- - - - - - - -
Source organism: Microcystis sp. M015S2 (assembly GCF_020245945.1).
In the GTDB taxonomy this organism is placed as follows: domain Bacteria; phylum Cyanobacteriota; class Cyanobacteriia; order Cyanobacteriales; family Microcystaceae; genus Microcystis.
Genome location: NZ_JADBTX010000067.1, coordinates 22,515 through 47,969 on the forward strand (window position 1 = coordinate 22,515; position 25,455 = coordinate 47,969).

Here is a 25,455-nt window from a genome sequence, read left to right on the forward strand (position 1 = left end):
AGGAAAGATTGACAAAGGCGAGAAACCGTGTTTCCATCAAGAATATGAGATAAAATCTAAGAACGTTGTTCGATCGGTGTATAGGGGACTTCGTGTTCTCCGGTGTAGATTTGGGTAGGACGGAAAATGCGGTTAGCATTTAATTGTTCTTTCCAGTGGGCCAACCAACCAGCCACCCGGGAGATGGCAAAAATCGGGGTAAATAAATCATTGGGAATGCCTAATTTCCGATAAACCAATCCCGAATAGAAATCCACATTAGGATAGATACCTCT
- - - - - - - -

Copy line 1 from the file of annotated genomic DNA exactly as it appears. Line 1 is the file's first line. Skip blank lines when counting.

Source organism: Microcystis sp. M015S2 (assembly GCF_020245945.1).